The evening of Wednesday 21st June 2017 found us in Rügen’s tree tops eating and drinking our way up, up up and along to view the midsummer sunset at the “Natur erbe Zentrum” [natural heritage centre of Rügen]. It was an evening to remember although sadly the sunset was overshadowed by cloud.
The offices and start point for walking in the tree tops
It’s interesting that just as I was about to write this post I read an article in the Weekend Financial Times entitled “Golden Sylva“. Basically, it’s about an architect in Germany using his own woodland to build his own low-energy house. The woodland has been owned by his family for centuries … “Frey is not alone in Germany with his love of woods. The citizens of Europe’s leading industrial economy are deeply attached to their trees. About 2 million people in a population of 80 million possess at least a patch of woodland, often no larger than a copse but nonetheless a personal treasure … in German culture, the tree is uniquely significant. As Hans-Peter Friedrich, a former agriculture minister, says : “You find woods in every German story”.”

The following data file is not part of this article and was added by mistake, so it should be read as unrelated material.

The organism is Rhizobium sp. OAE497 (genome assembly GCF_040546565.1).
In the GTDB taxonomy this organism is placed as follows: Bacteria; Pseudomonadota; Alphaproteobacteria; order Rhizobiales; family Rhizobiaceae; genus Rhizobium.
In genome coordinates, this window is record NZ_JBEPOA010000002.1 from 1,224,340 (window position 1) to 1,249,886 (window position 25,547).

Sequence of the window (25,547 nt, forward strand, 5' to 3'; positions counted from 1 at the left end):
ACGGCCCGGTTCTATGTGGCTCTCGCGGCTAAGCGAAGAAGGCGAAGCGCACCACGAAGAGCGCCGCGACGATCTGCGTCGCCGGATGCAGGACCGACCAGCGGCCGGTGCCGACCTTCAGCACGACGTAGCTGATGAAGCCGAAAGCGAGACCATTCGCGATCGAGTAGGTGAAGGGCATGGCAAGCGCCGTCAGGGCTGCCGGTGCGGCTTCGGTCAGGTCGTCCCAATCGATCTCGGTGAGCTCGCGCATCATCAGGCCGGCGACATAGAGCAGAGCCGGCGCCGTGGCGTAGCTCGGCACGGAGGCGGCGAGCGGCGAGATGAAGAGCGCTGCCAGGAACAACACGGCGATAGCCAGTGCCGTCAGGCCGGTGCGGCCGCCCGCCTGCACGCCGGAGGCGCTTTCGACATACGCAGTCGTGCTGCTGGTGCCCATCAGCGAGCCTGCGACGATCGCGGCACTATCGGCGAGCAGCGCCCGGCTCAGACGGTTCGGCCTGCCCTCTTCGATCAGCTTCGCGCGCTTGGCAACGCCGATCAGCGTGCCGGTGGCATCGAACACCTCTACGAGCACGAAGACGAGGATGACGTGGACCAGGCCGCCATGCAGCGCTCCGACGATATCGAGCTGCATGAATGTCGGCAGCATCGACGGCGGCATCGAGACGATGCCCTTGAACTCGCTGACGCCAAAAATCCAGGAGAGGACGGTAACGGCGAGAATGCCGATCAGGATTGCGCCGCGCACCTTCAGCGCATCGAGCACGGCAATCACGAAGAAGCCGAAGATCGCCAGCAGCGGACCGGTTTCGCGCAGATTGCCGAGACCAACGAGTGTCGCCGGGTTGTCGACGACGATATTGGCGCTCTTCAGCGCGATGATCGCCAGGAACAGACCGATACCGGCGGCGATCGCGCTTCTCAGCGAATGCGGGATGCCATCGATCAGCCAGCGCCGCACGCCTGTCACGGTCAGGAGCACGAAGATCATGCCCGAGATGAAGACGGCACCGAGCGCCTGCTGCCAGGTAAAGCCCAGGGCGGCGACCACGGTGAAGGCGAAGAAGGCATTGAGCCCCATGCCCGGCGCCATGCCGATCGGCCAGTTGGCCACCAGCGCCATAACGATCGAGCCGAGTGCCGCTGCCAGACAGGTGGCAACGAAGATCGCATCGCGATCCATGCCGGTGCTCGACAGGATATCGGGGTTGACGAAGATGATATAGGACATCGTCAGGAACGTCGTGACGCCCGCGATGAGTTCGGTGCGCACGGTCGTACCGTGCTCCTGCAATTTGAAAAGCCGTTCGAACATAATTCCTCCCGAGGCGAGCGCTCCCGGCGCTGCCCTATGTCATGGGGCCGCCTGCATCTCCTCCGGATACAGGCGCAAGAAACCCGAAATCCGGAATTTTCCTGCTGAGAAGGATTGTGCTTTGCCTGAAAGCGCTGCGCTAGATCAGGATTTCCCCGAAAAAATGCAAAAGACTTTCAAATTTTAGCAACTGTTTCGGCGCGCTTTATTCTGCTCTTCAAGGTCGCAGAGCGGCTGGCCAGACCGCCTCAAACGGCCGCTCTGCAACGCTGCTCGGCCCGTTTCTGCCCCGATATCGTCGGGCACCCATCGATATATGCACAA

The article goes on to explain what Mr Frey is doing and how he is going about the construction etc. but later it reverts back to the tree-related roots of Germany’s founding myth and the importance of woods in German art, music and literature.
Earlier this week I spent a few days in North Wales with two friends. We stayed in a lovely old Landmark Trust property, Dolbelydr, near Trefnant in Denbighshire.
Here’s an extract from the Landmark Trust website about Dolbelydr :
“Meadow of the Rays of the Sun
Jacaranda Tree in Palm Mar
During my week on the Canary Island of Tenerife I was intrigued by the vegetation supported on the scrubby landscape and within the towns and villages, in particular the trees that grow to such a great height and those that I had heard of but never actually seen, for real.
On Tuesday we had a change from hiking and took the bus from nearby Los Cristianos to the capital of Tenerife in the north of the island, Santa Cruz. The journey takes about an hour. After coffee at the Opera House we took a bus and tram to the former capital and university and cathedral city of La Laguna.
The National Trust information board tells us
Just south of Jedburgh, Scotland, beside the main A68 road is the ‘heritage’ Capon Tree. We walked along the road, pavement all the way luckily, to look at this famous tree. Several books feature Heritage Trees in this country and in Ireland including Thomas Pakenham’s Meetings with Remarkable Trees; The Heritage Trees of Britain and Northern Ireland; Heritage Trees of Ireland; Heritage Trees of Scotland and Heritage Trees Wales.